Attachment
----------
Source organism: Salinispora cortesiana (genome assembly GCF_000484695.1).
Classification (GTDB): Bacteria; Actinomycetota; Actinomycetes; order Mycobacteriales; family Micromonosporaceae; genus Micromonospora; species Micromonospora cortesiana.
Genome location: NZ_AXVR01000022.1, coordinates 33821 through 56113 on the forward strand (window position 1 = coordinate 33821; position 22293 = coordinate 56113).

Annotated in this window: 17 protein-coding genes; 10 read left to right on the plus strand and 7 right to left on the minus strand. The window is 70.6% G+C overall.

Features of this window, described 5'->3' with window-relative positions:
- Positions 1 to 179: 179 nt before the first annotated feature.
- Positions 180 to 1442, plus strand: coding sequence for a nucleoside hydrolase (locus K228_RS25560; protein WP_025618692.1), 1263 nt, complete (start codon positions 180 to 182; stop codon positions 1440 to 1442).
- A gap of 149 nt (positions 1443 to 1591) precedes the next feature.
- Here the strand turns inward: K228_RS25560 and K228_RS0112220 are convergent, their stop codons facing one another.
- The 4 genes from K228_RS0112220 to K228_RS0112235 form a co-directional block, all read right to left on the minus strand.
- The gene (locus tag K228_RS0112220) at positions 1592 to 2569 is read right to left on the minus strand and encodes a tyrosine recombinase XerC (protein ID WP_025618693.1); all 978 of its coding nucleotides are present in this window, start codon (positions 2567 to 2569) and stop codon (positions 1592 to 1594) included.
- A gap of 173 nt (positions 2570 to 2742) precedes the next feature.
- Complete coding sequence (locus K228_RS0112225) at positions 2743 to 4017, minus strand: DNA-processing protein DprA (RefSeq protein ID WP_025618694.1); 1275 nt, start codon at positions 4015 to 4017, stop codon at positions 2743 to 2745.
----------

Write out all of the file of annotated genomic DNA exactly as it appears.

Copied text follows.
Source organism: Salinispora cortesiana (genome assembly GCF_000484695.1).
Classification (GTDB): Bacteria; Actinomycetota; Actinomycetes; order Mycobacteriales; family Micromonosporaceae; genus Micromonospora; species Micromonospora cortesiana.
Genome location: NZ_AXVR01000022.1, coordinates 33821 through 56113 on the forward strand (window position 1 = coordinate 33821; position 22293 = coordinate 56113).

Annotated in this window: 17 protein-coding genes; 10 read left to right on the plus strand and 7 right to left on the minus strand. The window is 70.6% G+C overall.

Features of this window, described 5'->3' with window-relative positions:
- Positions 1 to 179: 179 nt before the first annotated feature.
- Positions 180 to 1442, plus strand: coding sequence for a nucleoside hydrolase (locus K228_RS25560; protein WP_025618692.1), 1263 nt, complete (start codon positions 180 to 182; stop codon positions 1440 to 1442).
- A gap of 149 nt (positions 1443 to 1591) precedes the next feature.
- Here the strand turns inward: K228_RS25560 and K228_RS0112220 are convergent, their stop codons facing one another.
- The 4 genes from K228_RS0112220 to K228_RS0112235 form a co-directional block, all read right to left on the minus strand.
- The gene (locus tag K228_RS0112220) at positions 1592 to 2569 is read right to left on the minus strand and encodes a tyrosine recombinase XerC (protein ID WP_025618693.1); all 978 of its coding nucleotides are present in this window, start codon (positions 2567 to 2569) and stop codon (positions 1592 to 1594) included.
- A gap of 173 nt (positions 2570 to 2742) precedes the next feature.
- Complete coding sequence (locus K228_RS0112225) at positions 2743 to 4017, minus strand: DNA-processing protein DprA (RefSeq protein ID WP_025618694.1); 1275 nt, start codon at positions 4015 to 4017, stop codon at positions 2743 to 2745.